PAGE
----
Dine JL, Garimella SV, Gehlhaus K, Grandin M, Letwin D, Caplen N, Lipkowitz S. Gp78 is a negative regulator of TRAIL-induced apoptosis in breast cancer cells. Poster presented at the 106th Annual Meeting of the American Association for Cancer Research; April 2015. Philadelphia, PA. [abstract] Cancer Res. 2015 Aug; 75(15 Suppl):15. doi: 10.1158/1538-7445.AM2015-15.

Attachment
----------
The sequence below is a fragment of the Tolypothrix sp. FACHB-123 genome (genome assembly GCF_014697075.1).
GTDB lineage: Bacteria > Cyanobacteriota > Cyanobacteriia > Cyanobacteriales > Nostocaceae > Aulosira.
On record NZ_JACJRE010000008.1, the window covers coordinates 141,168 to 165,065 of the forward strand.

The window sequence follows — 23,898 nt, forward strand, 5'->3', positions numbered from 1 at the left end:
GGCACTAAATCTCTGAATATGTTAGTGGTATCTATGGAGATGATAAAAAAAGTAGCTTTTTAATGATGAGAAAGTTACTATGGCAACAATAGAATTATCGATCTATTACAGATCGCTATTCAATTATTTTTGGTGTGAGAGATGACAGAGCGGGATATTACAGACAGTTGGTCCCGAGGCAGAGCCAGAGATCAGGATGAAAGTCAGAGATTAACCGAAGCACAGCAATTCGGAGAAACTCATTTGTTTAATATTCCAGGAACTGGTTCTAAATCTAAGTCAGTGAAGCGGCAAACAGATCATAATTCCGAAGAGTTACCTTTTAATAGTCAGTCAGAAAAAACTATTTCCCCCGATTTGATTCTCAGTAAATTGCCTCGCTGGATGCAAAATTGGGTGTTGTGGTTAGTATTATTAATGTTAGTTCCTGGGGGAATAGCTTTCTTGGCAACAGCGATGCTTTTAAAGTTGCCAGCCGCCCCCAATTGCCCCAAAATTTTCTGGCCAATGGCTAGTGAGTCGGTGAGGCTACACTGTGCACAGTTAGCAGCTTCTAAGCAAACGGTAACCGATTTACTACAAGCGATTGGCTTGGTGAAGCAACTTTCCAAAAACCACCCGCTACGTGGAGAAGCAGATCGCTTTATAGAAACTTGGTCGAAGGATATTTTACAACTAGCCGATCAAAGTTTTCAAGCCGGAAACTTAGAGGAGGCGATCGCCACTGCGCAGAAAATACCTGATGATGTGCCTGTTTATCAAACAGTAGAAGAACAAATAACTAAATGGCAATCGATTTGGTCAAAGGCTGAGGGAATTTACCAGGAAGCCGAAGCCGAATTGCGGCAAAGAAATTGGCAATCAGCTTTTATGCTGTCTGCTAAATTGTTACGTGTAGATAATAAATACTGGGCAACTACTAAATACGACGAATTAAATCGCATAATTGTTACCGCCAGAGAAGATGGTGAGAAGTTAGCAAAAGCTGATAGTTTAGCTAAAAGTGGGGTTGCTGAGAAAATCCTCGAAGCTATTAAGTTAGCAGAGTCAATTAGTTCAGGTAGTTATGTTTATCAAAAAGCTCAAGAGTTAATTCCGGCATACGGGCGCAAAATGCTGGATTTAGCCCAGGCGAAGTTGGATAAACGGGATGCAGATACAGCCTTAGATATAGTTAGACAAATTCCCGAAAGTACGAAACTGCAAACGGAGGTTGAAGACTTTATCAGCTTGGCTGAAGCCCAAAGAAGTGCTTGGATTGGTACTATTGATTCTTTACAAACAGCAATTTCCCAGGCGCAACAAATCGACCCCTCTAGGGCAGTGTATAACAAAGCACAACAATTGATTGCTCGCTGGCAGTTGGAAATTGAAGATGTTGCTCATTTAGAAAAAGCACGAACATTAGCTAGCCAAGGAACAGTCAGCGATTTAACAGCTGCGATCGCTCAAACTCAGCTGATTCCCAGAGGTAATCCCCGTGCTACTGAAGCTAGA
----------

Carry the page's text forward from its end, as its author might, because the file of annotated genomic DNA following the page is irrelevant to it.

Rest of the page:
TNF-related apoptosis inducing ligand (TRAIL) selectively induces apoptosis in transformed cells by activating the extrinsic apoptotic pathway via its cognate receptors on the cell surface, TRAIL receptor 1 and TRAIL receptor 2. Triple negative breast cancer (TNBC) cells (so-called because TNBC lacks estrogen and progesterone receptor expression and Her-2 amplification) have been found to be sensitive to TRAIL while breast cancer cells of other subtypes of disease remain relatively resistant. Unfortunately, the mechanisms that govern sensitivity to TRAIL are not yet understood. The identification and characterization of novel regulators of the TRAIL pathway would provide new insights into the mechanisms that regulate TRAIL and potentially provide therapeutically exploitable molecular targets for the enhancement of TRAIL-based cancer treatments. In order to identify candidate regulators of the TRAIL pathway, our lab carried out a high-throughput RNAi-mediated screen of ∼1300 genes using the TNBC cell line MB231. One hundred fifty candidate regulators were identified. The RING finger ubiquitin ligase gp78 (also known as AMFR) was identified as a candidate negative regulator of TRAIL sensitivity. gp78 is an endoplasmic reticulum (ER)-residing protein that helps facilitate the retrotranslocation of substrates across the ER membrane into the cytosol during ER-associated protein degradation. This process is critical to maintaining cellular homeostasis by promoting the proteasomal elimination of misfolded proteins and is integral to cell survival. Interestingly, gp78 has previously been found to promote metastasis in a mouse sarcoma model, and in this study, we have further characterized gp78 as an inhibitor of apoptosis. The initial findings from the RNAi screen were confirmed by carrying out siRNA-mediated knockdown of gp78 in MB231 cells. The cells with inhibited gp78 expression were found to be significantly sensitive to TRAIL-induced caspase-3/7 activity and loss in viability. Knockdown of gp78 using in total 11 independent siRNAs demonstrated a reduction in gp78 expression is associated with TRAIL sensitization. Furthermore, pan-caspase inhibition with the pharmacologic inhibitor ZVAD-FMK completely abrogated sensitization to TRAIL with gp78 knockdown, demonstrating that loss in viability is caspase dependent. These results were further characterized by knocking down gp78 alone or along with one of the initiator caspases, 2, 8, 9, or 10. Loss of the initiator caspases 2 and 8 reduced sensitivity to TRAIL with gp78 knockdown, suggesting that pathways involved in the activation of these caspases in particular may be conferring sensitivity to TRAIL. In summary, our lab has identified and characterized gp78 as a regulator of TRAIL sensitivity through a caspase-mediated mechanism in breast cancer cells. Continued study is warranted to fully elucidate the molecular mechanisms by which gp78 inhibits TRAIL-induced apoptosis.

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